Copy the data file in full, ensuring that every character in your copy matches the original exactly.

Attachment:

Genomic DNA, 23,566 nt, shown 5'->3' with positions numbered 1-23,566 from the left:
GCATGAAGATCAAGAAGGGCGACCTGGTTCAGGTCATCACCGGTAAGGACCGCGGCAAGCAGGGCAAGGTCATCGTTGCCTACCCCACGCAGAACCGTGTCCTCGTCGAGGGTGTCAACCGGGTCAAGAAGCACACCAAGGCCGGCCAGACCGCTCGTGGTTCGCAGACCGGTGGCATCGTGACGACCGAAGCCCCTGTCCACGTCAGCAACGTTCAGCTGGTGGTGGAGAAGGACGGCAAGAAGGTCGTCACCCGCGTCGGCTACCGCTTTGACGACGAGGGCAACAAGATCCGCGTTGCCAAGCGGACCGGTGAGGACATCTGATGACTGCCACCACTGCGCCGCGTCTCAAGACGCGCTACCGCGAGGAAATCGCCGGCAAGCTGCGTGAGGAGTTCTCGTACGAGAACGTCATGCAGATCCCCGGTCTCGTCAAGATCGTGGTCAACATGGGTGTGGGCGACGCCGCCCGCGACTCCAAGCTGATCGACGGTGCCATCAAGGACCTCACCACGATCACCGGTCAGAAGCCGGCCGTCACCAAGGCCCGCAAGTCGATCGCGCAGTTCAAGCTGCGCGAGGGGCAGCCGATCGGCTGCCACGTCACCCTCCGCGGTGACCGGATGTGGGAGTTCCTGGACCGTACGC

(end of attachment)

Genomic DNA, 23,566 nt, shown 5'->3' with positions numbered 1-23,566 from the left:
GCATGAAGATCAAGAAGGGCGACCTGGTTCAGGTCATCACCGGTAAGGACCGCGGCAAGCAGGGCAAGGTCATCGTTGCCTACCCCACGCAGAACCGTGTCCTCGTCGAGGGTGTCAACCGGGTCAAGAAGCACACCAAGGCCGGCCAGACCGCTCGTGGTTCGCAGACCGGTGGCATCGTGACGACCGAAGCCCCTGTCCACGTCAGCAACGTTCAGCTGGTGGTGGAGAAGGACGGCAAGAAGGTCGTCACCCGCGTCGGCTACCGCTTTGACGACGAGGGCAACAAGATCCGCGTTGCCAAGCGGACCGGTGAGGACATCTGATGACTGCCACCACTGCGCCGCGTCTCAAGACGCGCTACCGCGAGGAAATCGCCGGCAAGCTGCGTGAGGAGTTCTCGTACGAGAACGTCATGCAGATCCCCGGTCTCGTCAAGATCGTGGTCAACATGGGTGTGGGCGACGCCGCCCGCGACTCCAAGCTGATCGACGGTGCCATCAAGGACCTCACCACGATCACCGGTCAGAAGCCGGCCGTCACCAAGGCCCGCAAGTCGATCGCGCAGTTCAAGCTGCGCGAGGGGCAGCCGATCGGCTGCCACGTCACCCTCCGCGGTGACCGGATGTGGGAGTTCCTGGACCGTACGC